Posted on July 30, 2012 by Andrea Wiese
This is very rare that I have such a long absence from blogging, but thus is life, and it happens. Since my classes ended at Pardes, I was working for NFTY. http://www.nftyisrael.org/ It’s reform Judaism’s summer trip to Israel. This was my third summer working for NFTY and my third time on the exact same trip. We spent a week in Europe in Prague, Krakow, and Warsaw. Then we fly to Israel for a four week world wind. At the end, I flew home with the kids and now I’m in Indiana for a week to see my family before I fly back to Israel to start Ulpan (Hebrew language classes) on August 5th.
A couple of things I learned: I’m not so reform. Or I’m reform in my own way, but I love Judaism a lot! I don’t love having the guitar at every Shabbat service. And I don’t like using my phone on Shabbat and I don’t like driving with the kids before Shabbat is over. And I like to do Havdalah when someone is suppose to do Havdalah, not before or after, or even the next day. I don’t personally do all these things all the time in my every day, or every Shabbat, life. But I feel like that if these things are going to be done, then they should be done at the proper time in the “correct” (open to interpretation) way. Also, some of the interpretations of the Parsha were a little too liberal for my tastes. At the end of the summer, a girl in my group wrote me a note that said, “You made me think about my Judaism because I never met a reform Jew how took their Judaism as seriously as you do.” I think it’s really important for people who love being Jewish and love practicing Judaism are present in the reform community or the knowledge in the youth will only reach a certain point. Reform Jews should also know everything about Judaism, and then make a choice to be reform, not to be reform because they don’t know more than that.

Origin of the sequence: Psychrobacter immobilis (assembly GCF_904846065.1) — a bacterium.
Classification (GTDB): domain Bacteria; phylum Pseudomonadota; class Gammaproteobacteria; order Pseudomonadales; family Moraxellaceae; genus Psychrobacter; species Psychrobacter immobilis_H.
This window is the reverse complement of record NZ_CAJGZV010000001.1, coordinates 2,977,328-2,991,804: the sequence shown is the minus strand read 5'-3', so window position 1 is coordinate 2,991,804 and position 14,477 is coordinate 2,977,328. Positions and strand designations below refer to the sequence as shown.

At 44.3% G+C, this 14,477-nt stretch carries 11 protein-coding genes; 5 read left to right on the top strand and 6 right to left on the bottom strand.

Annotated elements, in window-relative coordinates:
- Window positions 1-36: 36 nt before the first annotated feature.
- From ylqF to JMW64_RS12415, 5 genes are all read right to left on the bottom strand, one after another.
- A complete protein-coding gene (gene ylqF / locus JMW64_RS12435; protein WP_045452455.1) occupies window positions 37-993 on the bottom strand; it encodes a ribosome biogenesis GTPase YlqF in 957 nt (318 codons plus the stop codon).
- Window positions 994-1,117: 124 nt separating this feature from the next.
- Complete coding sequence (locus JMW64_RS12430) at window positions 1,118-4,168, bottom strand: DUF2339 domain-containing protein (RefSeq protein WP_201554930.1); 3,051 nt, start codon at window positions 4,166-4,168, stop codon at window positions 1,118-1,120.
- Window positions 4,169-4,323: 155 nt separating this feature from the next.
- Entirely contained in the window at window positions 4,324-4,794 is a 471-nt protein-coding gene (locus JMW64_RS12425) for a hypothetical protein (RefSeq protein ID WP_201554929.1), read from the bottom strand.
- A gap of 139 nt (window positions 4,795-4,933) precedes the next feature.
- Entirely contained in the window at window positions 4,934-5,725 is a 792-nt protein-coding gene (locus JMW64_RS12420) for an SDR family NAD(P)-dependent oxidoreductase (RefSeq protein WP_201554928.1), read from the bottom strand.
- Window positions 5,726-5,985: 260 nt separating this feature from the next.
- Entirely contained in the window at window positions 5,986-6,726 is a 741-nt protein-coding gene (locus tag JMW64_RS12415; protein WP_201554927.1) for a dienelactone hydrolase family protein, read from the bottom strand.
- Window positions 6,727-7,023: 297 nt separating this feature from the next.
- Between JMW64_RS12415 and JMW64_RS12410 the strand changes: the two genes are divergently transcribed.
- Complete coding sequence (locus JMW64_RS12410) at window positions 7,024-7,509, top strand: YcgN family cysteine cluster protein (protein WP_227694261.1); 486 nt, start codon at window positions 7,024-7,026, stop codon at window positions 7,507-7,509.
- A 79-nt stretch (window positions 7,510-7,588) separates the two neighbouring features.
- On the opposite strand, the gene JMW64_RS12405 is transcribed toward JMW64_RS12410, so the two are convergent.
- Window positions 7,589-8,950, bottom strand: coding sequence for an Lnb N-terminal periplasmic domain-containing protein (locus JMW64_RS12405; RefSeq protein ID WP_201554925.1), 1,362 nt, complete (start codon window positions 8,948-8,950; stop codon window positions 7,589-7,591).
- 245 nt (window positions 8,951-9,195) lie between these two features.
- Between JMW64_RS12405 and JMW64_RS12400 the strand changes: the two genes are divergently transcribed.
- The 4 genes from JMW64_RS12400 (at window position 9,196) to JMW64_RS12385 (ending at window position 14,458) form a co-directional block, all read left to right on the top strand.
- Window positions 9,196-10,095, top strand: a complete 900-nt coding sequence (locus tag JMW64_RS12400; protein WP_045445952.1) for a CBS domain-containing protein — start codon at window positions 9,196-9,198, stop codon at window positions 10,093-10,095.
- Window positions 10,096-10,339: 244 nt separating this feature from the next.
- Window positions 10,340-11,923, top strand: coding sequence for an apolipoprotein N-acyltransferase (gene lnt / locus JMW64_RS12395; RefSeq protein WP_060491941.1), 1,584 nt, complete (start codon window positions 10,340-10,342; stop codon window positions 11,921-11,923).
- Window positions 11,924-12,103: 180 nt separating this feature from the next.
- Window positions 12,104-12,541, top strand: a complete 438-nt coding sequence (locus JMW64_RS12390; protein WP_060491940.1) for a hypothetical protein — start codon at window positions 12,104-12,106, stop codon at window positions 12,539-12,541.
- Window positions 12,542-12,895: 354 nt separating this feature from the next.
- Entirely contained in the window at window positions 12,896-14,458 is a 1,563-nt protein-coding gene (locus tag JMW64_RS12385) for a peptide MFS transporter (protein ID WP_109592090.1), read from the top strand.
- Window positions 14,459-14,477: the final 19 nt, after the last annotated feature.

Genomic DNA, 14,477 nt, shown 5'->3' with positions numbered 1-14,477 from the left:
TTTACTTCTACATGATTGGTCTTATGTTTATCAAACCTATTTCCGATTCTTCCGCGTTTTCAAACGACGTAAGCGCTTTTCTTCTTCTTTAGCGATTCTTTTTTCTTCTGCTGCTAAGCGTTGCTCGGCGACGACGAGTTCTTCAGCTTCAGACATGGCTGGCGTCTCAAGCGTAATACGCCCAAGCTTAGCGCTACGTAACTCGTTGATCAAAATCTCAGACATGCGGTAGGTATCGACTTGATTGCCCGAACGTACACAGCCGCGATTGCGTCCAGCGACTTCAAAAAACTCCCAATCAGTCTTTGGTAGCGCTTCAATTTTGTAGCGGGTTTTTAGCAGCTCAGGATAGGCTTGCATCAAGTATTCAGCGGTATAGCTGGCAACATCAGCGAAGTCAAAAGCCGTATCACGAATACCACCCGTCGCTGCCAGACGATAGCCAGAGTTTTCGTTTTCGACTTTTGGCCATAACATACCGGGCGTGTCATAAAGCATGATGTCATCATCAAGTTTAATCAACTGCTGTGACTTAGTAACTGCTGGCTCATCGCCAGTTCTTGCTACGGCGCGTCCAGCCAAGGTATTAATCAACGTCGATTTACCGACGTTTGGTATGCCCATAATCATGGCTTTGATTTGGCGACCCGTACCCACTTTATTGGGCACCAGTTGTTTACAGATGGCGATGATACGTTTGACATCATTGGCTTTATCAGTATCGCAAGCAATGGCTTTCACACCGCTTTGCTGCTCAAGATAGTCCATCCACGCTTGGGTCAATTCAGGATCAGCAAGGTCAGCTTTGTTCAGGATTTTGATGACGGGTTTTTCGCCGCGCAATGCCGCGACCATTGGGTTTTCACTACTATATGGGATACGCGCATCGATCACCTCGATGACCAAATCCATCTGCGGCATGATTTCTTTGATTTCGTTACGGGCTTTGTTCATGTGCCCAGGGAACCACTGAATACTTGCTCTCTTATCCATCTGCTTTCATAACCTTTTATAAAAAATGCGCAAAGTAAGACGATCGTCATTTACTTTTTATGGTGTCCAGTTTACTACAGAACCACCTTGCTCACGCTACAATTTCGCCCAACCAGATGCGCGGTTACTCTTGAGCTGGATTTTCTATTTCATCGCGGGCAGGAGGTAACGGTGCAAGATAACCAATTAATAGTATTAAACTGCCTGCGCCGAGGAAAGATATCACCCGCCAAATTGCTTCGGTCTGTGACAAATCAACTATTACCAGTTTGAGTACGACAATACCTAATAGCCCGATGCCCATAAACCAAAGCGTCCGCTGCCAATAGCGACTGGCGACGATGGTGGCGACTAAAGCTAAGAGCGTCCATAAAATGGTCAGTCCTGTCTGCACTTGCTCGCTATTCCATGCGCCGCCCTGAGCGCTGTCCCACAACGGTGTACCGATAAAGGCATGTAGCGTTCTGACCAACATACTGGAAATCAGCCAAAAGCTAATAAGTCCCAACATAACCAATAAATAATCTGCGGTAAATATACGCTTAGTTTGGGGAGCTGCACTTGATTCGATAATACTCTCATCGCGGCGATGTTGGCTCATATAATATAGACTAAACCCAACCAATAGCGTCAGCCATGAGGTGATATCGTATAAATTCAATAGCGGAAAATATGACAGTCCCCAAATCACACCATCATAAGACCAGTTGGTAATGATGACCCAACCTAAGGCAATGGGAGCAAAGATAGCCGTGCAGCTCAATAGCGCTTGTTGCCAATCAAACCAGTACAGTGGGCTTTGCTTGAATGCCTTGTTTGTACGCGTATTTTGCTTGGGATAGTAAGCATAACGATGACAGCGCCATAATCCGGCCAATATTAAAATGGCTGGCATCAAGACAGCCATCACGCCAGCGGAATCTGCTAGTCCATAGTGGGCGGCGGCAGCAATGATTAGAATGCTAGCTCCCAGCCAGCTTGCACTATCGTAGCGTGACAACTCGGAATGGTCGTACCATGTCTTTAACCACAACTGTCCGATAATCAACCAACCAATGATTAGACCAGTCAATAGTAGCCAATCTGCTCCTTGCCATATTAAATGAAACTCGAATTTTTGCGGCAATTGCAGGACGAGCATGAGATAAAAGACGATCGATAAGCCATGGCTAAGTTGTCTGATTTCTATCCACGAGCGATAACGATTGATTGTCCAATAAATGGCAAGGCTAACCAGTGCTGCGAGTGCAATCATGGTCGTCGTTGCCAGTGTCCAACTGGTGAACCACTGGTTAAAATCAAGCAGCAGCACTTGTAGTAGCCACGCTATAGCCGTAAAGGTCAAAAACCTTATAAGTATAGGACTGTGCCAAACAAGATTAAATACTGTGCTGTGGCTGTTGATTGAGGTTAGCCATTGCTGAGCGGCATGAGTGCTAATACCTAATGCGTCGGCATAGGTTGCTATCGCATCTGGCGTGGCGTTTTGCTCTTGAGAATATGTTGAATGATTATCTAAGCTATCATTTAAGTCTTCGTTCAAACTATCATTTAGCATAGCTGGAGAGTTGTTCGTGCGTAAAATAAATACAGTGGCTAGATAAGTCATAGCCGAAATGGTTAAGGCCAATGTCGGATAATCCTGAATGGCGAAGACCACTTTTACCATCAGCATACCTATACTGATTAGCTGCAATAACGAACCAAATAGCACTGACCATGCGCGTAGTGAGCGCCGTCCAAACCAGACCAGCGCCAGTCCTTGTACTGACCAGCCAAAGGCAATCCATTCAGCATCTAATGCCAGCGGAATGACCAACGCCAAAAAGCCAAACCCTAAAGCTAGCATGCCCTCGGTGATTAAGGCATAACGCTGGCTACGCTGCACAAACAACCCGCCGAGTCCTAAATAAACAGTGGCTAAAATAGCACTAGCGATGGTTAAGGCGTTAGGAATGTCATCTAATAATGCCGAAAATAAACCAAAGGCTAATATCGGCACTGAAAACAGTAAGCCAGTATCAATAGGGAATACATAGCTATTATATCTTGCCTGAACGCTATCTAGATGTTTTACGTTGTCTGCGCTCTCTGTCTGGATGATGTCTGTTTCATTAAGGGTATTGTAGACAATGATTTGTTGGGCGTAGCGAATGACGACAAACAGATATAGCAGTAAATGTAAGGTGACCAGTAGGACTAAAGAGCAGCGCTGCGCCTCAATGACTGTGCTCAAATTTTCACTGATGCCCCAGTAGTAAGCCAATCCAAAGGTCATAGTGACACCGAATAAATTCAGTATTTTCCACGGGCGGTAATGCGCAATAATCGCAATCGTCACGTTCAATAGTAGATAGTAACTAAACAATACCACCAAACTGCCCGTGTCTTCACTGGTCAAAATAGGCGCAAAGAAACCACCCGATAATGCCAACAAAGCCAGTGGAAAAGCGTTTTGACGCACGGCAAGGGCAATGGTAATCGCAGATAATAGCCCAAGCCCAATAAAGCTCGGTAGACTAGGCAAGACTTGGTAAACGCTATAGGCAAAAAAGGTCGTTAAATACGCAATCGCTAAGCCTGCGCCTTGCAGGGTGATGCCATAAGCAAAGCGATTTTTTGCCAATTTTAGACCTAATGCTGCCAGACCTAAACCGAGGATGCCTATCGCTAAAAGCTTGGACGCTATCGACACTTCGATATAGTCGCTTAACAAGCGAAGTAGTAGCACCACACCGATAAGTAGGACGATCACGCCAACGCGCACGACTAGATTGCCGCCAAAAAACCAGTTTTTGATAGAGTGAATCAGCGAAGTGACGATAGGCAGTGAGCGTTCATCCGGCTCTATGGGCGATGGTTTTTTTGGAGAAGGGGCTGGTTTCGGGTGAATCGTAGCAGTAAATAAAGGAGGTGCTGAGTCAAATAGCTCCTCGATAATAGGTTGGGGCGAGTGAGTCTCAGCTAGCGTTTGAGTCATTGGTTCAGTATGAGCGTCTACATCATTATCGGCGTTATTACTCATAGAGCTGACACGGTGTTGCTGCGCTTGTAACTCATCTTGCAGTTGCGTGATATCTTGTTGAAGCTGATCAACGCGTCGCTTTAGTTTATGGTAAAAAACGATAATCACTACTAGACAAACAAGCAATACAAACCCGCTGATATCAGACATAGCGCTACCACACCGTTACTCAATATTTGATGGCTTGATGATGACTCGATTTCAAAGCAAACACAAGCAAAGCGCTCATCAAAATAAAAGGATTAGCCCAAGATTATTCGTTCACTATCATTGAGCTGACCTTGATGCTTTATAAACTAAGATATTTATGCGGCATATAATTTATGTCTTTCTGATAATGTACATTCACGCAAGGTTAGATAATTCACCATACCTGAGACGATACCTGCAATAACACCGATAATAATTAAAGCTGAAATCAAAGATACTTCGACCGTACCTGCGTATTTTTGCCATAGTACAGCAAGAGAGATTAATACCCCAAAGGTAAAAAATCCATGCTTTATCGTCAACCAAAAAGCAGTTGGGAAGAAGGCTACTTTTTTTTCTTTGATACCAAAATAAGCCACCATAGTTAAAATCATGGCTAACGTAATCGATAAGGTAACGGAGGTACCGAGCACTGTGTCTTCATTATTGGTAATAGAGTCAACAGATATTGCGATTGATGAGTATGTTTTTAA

I was waiting in the airport in New York and I needed to make a phone call, and since I’m Israeli and live in Israel, I don’t have an American phone. I didn’t really see anyone I felt comfortable asking. So I was just sitting and waiting. Then, a Jewish Orthodox family came and their three boys were going on the same plane as me to Chicago. They sat down to wait for the flight. I immediately knew I could ask them to use their phone. Something about the wife’s head covering, the husbands kippa, and the boys tzitzit was very comforting and familiar to me. They quickly lent me their phone, even before I explained that I lived in Israel. I was surprised to feel more connected to Orthodox Jews in America than to any other American sitting next to me in the waiting area. But I have to say, it was nice and made sense to me.
Finally, tonight is Shabbat, and I was really sad to be in my house because we don’t have Shabbat in my home, or we never have in the past. But tonight, I forced it. I didn’t care, I really wanted it. So I put out grape juice, two pieces of bread. And with my parents, I lead the prayers in front of my parents, for the first time in my life. And then washed my hands, and then did the prayer of the “challah”. First, it was SO nice, and all anger, anxiety, and things that weren’t nice from the day suddenly ceased. And secondly, I was SO proud of myself. The prayers weren’t perfect, I definitely stumbled a couple of times, but I did it. =) And at least now I know that Shabbat is possible in my house. And I can look forward to having Shabbat instead of looking for some other place to go.